God is thought to be eternal. Does this mean that he is timeless? Or is he, rather, omnitemporal? In this paper we want to show that God cannot be omnitemporal. Our starting point, which we take from Bernard Williams’ article on the Makropulos Case, is the intuition that it is inappropriate for persons not to become bored after a sufficiently long sequence of time has passed. If God were omnitemporal, he would suffer from boredom. But God is the greatest possible (...)
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  14.  39
    Vuko Andrić & Joachim Wündisch (2015). Is It Bad to Be Disabled? Adjudicating Between the Mere-Difference and the Bad-Difference Views of Disability. Journal of Ethics and Social Philosophy 9 (3):1–16.
    This paper examines the impact of disability on wellbeing and presents arguments against the mere-difference view of disability. According to the mere-difference view, disability does not by itself make disabled people worse off on balance. Rather, if disability has a negative impact on wellbeing overall, this is only so because society is not treating disabled people the way it ought to treat them. In objection to the mere-difference view, it has been argued, roughly, that the view licenses (...)
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  15.  19
    Vuko Andrić (forthcoming). Is Objective Consequentialism Compatible with the Principle That “Ought” Implies “Can”? Philosophia:1-15.
    Some philosophers hold that objective consequentialism is false because it is incompatible with the principle that “ought” implies “can”. Roughly speaking, objective consequentialism is the doctrine that you always ought to do what will in fact have the best consequences. According to the principle that “ought” implies “can”, you have a moral obligation to do something only if you can do that thing. Frances Howard-Snyder has used an innovative thought experiment to argue that sometimes you cannot do what will in (...)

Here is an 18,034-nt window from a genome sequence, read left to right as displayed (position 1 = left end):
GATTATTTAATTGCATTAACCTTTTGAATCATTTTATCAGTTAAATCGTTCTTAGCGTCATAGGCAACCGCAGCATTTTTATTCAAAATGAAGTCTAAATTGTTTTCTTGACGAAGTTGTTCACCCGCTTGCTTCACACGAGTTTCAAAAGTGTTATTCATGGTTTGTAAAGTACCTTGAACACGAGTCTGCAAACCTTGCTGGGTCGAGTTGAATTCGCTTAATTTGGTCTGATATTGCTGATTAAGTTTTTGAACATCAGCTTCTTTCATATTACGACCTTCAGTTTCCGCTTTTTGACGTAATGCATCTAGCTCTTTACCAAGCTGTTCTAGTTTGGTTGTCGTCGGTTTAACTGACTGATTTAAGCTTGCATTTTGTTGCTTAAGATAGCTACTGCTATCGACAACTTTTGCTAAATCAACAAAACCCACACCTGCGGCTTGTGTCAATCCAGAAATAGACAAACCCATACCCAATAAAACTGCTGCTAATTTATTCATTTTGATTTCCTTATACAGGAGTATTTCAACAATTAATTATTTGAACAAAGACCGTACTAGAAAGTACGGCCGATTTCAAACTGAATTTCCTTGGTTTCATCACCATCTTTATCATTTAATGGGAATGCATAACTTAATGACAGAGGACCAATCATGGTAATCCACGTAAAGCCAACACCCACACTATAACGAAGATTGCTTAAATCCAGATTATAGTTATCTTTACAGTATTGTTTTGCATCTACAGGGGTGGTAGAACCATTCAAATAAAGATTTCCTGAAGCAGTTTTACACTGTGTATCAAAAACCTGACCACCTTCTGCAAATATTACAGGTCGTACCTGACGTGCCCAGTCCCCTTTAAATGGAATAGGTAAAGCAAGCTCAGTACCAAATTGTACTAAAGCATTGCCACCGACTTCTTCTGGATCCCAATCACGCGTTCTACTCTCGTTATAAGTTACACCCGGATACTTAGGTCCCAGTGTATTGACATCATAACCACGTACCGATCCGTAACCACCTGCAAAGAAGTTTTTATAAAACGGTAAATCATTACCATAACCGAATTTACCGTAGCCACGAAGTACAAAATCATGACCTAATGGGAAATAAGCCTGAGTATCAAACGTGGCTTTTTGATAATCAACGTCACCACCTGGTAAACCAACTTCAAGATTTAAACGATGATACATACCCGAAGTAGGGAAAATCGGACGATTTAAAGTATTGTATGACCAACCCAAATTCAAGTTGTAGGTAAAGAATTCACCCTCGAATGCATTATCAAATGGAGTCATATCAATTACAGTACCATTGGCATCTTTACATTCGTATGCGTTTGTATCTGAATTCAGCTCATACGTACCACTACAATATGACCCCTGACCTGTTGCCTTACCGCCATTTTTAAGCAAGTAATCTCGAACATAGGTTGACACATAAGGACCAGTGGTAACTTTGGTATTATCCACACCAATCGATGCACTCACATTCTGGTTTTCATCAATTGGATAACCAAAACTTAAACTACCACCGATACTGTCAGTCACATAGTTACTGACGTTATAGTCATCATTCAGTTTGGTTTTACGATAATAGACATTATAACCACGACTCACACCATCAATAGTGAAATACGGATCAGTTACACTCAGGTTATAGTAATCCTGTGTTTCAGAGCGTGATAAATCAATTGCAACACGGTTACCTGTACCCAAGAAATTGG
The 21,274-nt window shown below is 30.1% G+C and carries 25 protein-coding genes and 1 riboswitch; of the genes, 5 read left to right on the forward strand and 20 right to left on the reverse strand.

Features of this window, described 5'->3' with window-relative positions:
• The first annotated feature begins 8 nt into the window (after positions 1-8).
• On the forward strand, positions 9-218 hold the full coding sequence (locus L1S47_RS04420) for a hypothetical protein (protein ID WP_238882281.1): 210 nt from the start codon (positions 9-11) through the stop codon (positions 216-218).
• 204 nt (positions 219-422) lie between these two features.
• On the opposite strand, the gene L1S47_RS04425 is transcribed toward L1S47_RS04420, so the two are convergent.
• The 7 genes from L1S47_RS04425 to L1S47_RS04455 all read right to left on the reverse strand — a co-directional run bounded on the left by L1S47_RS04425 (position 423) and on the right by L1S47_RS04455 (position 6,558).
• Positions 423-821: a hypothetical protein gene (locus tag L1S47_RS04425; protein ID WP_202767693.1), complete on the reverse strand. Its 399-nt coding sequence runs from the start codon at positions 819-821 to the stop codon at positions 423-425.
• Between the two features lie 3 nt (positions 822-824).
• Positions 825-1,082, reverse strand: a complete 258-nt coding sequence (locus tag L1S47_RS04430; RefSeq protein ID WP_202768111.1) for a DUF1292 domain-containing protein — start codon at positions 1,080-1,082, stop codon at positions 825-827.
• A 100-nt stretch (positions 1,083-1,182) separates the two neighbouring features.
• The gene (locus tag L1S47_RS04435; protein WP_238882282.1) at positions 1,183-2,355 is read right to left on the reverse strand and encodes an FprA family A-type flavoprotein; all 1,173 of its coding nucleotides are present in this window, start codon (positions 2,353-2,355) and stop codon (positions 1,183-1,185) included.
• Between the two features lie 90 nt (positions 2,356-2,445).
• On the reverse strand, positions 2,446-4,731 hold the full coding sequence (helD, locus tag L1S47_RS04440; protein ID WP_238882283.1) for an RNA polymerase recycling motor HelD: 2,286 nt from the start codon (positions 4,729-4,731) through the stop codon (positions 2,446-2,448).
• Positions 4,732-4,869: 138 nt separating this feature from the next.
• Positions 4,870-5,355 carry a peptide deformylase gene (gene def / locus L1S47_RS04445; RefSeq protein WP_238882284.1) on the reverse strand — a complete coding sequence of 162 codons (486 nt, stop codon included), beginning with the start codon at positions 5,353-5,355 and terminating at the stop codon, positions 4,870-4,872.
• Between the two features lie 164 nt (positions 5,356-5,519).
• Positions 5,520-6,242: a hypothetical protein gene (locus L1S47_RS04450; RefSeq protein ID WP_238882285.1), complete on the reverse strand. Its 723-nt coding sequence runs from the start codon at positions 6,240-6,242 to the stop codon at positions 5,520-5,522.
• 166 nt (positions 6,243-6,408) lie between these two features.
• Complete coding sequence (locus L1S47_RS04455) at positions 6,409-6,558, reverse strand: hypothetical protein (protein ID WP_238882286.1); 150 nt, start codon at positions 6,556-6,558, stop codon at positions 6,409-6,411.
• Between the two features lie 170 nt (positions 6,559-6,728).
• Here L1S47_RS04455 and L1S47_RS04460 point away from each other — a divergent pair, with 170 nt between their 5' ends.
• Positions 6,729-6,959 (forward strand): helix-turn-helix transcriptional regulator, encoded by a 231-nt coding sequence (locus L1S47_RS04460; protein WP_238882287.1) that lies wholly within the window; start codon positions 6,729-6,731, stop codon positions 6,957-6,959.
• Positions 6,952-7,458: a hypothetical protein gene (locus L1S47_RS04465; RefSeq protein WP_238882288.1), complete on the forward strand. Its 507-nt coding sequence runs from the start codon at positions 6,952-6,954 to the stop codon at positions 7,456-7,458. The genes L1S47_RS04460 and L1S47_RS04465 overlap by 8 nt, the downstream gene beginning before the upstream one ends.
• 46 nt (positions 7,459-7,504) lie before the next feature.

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  16.  7
    Vuko Andrić (2016). Is Objective Consequentialism Compatible with the Principle That “Ought” Implies “Can”? Philosophia 44 (1):63-77.
    Some philosophers hold that objective consequentialism is false because it is incompatible with the principle that “ought” implies “can”. Roughly speaking, objective consequentialism is the doctrine that you always ought to do what will in fact have the best consequences. According to the principle that “ought” implies “can”, you have a moral obligation to do something only if you can do that thing. Frances Howard-Snyder has used an innovative thought experiment to argue that sometimes you cannot do what will in (...)
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  17. Vuko Andrić (2013). The Case of the Miners. Journal of Ethics and Social Philosophy:1-8.
    This discussion note attempts to show that, pace Niko Kolodny and John MacFarlane, the Miners case intuitively speaks in favor of subjectivism. I argue that properly understood the intuitively correct judgements concerning the case are compatible with subjectivism. My argument is based, among other things, on a comparison between the Minders case and other cases as well as on considerations of blameworthiness.